The saying goes, “Don’t judge a book by its cover,” however, we’re all human, and we make judgments by first impressions every day. Knowing this, many dealers work hard to make the exterior of their dealership, their showroom, their employees, their websites and their social media sites presentable, but some miss one key component — the phone.
I call a lot of dealerships to gather sources for stories, and I’m surprised at how many dealerships clearly don’t have phone-answering policies. Many do, and for those who have one in place, give yourselves a pat on the back — you’re probably on the right track with customer service. If you’re a dealer who doesn’t have a policy, don’t panic, but do take the time to create one.
There’s nothing worse than calling a dealership and, after eight rings, someone picks up the phone and doesn’t identify him or herself. The first point of contact with the dealership makes it sound like a burden that you’re calling. That says to me that the dealership isn’t interested in earning new customers or taking care of its regulars. Whereas a dealership that pays close attention to its phone etiquette sounds welcoming and ready to help, no matter what the caller needs.
Though I’m no expert on phone etiquette, here are a few pet peeves when I call a retailer:
- The employee sounds irritated or rushed. Customers don’t want to feel like they’re burdening your staff when they call. A calm, friendly tone lets customers know their calls are appreciated.
- The person on the line doesn’t identify him or herself or their dealership. Most dealers thrive on personal relationships with their customers, and giving a name over the phone allows customers to immediately feel they “know” someone at the dealership. Also, identifying the dealership by name tells the customer they’ve called the right number.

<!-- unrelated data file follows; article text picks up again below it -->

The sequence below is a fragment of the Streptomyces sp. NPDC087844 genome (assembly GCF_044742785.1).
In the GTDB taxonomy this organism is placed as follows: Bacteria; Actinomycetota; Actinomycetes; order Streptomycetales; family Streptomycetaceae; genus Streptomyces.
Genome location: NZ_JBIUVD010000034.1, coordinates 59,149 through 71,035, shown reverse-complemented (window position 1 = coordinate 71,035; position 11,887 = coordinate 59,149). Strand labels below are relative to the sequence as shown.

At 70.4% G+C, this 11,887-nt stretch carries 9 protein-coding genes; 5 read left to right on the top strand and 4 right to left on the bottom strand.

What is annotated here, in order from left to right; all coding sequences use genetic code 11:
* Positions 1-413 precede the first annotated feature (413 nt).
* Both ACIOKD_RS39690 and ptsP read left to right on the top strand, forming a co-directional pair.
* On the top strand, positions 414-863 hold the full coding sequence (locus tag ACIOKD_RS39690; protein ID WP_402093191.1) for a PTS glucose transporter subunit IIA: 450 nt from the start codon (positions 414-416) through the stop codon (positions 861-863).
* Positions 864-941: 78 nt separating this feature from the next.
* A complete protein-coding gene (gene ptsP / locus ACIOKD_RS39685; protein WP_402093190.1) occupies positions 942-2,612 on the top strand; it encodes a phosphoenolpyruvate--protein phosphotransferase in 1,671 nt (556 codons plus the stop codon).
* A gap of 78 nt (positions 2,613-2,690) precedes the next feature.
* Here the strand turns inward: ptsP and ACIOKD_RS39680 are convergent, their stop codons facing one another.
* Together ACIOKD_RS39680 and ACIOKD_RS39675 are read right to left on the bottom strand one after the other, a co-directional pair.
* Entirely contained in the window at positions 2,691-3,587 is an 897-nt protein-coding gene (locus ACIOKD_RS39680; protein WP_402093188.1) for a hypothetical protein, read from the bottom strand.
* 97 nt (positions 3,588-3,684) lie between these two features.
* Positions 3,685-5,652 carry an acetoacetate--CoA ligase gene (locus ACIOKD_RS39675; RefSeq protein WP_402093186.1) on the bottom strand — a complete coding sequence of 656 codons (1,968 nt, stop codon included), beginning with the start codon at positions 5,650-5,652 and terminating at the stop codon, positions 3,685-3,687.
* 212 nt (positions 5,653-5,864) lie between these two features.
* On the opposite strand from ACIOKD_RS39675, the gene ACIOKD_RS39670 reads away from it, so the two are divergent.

- The person answering the phone talks too fast. I’ve called a number of dealerships at which the person answering the phone speaks so quickly that I’m not sure I’ve even dialed the right number. Slow down, so customers can clearly understand who you are and how you can help them.
- Inconsistency. Some dealers have a receptionist who answers phone calls 75 percent of the time, and he or she is friendly and has great phone etiquette. However, everyone takes days off or gets sick, so one person can’t always be the voice of the dealership. Train anyone who may be answering the phones how to do so correctly, so your customers don’t hear a personable voice the first time they call and a rude greeting the next.
- Not having a voicemail system. On Monday, we called a dealership that was closed. There was a message reminding the caller of the store hours, but after a pause, we were instructed to hang up the phone. It doesn't bode well if you want customers to drop more than a few thousand dollars at your dealership, but they can't even leave a message requesting a time to come check out a new unit. Those customers are probably calling your competitor after they hang up the phone.
Making small changes to fix these big mistakes can help any dealer come off as friendlier and more helpful in the long run. Some dealers may try writing a script for their employees, as one big retailer where I formerly worked did. Or you can create a checklist and use role-playing to help train your staff. The etiquette blog available here also has some great tips.
Good luck in creating this policy. I look forward to calling you!
Liz Hochstedler is the associate editor of Powersports Business, a trade magazine for the powersports industry. She reports on the powersports industry through Powersports Business’ varied media, including in the magazine and online. She assembles the brand’s twice-a-week e-news and handles a variety of assignments for the magazine. Powersports Business is known for its exclusive national dealer surveys, in-depth industry analysis and dealership conference, Profit Xcelerator.
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